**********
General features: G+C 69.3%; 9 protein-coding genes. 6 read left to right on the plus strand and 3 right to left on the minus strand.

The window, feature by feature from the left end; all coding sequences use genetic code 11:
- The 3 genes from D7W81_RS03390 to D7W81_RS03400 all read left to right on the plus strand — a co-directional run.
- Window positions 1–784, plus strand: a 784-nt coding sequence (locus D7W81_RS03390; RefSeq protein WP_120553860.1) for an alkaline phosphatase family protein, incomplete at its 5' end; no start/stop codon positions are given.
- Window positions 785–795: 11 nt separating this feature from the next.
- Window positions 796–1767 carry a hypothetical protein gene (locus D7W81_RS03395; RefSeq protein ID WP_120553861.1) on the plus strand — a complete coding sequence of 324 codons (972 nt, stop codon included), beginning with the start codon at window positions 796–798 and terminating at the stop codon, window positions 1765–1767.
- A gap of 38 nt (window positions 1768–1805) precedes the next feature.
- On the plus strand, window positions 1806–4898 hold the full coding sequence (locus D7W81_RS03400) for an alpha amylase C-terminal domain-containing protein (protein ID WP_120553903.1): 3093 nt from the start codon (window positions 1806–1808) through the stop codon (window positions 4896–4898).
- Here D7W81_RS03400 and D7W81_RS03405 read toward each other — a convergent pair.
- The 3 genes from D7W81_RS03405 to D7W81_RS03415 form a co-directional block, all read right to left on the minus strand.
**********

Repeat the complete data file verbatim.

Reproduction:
General features: G+C 69.3%; 9 protein-coding genes. 6 read left to right on the plus strand and 3 right to left on the minus strand.

The window, feature by feature from the left end; all coding sequences use genetic code 11:
- The 3 genes from D7W81_RS03390 to D7W81_RS03400 all read left to right on the plus strand — a co-directional run.
- Window positions 1–784, plus strand: a 784-nt coding sequence (locus D7W81_RS03390; RefSeq protein WP_120553860.1) for an alkaline phosphatase family protein, incomplete at its 5' end; no start/stop codon positions are given.
- Window positions 785–795: 11 nt separating this feature from the next.
- Window positions 796–1767 carry a hypothetical protein gene (locus D7W81_RS03395; RefSeq protein ID WP_120553861.1) on the plus strand — a complete coding sequence of 324 codons (972 nt, stop codon included), beginning with the start codon at window positions 796–798 and terminating at the stop codon, window positions 1765–1767.
- A gap of 38 nt (window positions 1768–1805) precedes the next feature.
- On the plus strand, window positions 1806–4898 hold the full coding sequence (locus D7W81_RS03400) for an alpha amylase C-terminal domain-containing protein (protein ID WP_120553903.1): 3093 nt from the start codon (window positions 1806–1808) through the stop codon (window positions 4896–4898).
- Here D7W81_RS03400 and D7W81_RS03405 read toward each other — a convergent pair.
- The 3 genes from D7W81_RS03405 to D7W81_RS03415 form a co-directional block, all read right to left on the minus strand.